Bruce Chatwin and his Patagonia. Annie Proulx’s Wyoming stories. Paul Theroux catching train after train on “The Great Railway Bazaar”. San Mao’s wild tales in the Sahara Desert. Jack Kerouac traipsing across America, cigarette and beer in hand. Allen Ginsberg, journaling his way across India. Then there was Chet Lam, writing melancholic songs about New York and Vancouver and other places he’d been to…
“This morning I’m leaving New York / A place of letting go / A place of moving on / Here’s to New York… / Don’t matter where you’re from / Just matters where you go / No one clings for long / New York…”
So I did. I traveled. Tokyo, Sapporo, Taipei, San Francisco, Boston, Portland, LA, Copenhagen, Munich, Budapest, Prague, Dubrovnik, Oahu… Further and further away from home I went.
And I’m still on the go.
One reason I love traveling – especially alone – is that I fall into a zone that doesn’t seem to exist when I am home. An alternate universe of sorts, you might say. The things I see, the people I meet, even a random walk down a foreign street can cause my brain synapses to connect in a different way from usual. My awareness is heightened. New ideas bubble up easily.
Traveling has become an important part of my creative process. It allows me to escape into a pocket of peace, and in this pocket I can think and hear myself more clearly. I can write and plan and brainstorm with little disturbance. Then I bring these ideas back home and see how I can execute them later.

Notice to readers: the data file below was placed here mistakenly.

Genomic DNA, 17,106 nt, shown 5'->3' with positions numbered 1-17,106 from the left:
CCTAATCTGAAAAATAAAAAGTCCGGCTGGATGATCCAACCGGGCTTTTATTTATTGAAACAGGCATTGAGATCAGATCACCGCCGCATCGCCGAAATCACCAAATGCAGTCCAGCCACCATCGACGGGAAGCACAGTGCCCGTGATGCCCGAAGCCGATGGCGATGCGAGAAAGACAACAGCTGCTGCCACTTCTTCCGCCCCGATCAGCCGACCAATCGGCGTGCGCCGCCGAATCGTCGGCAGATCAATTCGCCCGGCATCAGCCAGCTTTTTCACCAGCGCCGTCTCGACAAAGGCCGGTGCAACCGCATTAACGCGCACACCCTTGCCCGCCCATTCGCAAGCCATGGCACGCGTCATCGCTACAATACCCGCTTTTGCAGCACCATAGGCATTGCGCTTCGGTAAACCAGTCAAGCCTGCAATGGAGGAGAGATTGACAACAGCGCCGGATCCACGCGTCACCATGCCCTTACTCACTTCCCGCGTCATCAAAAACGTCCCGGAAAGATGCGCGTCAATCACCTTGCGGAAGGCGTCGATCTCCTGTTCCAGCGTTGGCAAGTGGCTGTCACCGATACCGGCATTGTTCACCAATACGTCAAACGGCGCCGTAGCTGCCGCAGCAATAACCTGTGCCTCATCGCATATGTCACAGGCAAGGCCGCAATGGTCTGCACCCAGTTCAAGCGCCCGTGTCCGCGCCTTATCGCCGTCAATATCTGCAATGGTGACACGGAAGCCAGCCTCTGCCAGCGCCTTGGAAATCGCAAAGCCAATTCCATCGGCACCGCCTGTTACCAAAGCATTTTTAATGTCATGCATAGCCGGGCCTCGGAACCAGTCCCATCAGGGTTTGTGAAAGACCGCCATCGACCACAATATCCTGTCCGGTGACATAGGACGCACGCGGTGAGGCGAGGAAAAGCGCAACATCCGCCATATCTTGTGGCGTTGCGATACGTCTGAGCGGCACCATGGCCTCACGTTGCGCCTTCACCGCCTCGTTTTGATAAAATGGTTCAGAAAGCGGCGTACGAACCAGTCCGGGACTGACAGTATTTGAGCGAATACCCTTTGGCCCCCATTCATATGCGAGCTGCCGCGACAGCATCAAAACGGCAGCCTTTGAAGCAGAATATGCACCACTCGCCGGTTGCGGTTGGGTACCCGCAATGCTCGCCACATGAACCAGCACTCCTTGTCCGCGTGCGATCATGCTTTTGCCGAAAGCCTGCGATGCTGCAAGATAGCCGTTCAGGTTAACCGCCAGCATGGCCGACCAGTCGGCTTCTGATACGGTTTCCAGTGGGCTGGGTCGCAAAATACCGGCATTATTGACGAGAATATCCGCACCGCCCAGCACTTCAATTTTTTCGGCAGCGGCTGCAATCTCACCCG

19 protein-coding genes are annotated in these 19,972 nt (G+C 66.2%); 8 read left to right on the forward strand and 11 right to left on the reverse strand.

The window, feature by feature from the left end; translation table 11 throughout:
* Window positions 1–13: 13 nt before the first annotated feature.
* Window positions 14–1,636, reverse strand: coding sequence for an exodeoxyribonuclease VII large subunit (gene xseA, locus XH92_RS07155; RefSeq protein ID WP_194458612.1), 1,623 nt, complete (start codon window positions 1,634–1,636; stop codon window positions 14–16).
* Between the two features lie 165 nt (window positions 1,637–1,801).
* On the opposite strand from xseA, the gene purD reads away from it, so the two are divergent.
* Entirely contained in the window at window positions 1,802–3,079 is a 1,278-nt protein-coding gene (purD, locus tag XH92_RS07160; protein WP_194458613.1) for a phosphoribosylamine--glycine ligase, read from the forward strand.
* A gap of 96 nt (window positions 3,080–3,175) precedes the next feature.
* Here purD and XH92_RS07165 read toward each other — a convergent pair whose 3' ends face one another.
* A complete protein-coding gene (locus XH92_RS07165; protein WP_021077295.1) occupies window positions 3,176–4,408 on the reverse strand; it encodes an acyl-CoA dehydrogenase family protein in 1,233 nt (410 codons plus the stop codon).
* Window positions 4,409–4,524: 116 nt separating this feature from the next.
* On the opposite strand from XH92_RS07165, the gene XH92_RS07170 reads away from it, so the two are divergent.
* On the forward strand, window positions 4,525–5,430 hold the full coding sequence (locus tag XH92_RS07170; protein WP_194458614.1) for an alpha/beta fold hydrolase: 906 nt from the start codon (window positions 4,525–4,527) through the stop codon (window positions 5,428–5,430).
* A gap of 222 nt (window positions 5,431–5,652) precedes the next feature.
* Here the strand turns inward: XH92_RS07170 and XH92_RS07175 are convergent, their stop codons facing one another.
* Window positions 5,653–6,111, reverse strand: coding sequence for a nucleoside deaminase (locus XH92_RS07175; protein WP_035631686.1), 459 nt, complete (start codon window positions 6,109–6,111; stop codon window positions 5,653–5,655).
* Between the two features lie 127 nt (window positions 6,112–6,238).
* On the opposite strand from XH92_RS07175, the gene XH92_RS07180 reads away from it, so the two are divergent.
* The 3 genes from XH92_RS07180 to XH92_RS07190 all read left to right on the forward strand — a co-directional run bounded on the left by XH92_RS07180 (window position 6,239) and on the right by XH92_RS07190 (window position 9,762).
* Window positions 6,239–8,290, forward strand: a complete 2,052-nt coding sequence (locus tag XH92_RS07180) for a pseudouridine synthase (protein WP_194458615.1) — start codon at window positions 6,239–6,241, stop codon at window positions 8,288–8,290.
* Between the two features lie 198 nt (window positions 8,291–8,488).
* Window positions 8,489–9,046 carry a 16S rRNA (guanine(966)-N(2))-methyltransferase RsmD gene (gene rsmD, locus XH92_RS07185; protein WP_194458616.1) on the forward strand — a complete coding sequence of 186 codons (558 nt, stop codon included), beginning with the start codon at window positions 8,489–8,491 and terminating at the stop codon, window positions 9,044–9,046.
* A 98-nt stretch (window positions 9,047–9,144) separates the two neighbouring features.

Traveling alone also fulfils a strange desire of mine to be apart from society. Just another stranger in a foreign city, doing my own thing. Zero attachment, no obligations and nowhere I absolutely need to be. And to be away from the daily drama and hustle and stress of being in Singapore.
Last year I spent a few weeks in Boston. I had no agenda for being there. I had a friend in the city who was there studying for her PhD. I bunked in her bedroom. I spent the days alone and did whatever I wanted to – lying under a tree in Harvard Yard, sketching and people-watching; visiting bookstores; walking along the Charles River; writing in cafes. At night I’d meet my friend and her housemates for dinner if they were free.
I have come to love and relish that feeling of being both apart and a part of something.
Now I’m in Hong Kong, just for the weekend, typing this in a Starbucks in Lan Kwai Fong. I first came to this Starbucks maybe ten years ago. I remember it was my first time overseas. Hong Kong was rainy and grey that time. One cold afternoon I found this particular Starbucks and found some unexpected warmth in this crazy city. Today I came back here again in search of that long-lost feeling, that tiny memory of a place from ten years ago, and Jeff Buckley was singing “Hallelujah” through the speakers.
I was just listening to the same song yesterday.
I take that as a sign from the universe that I am at the right place at the right time.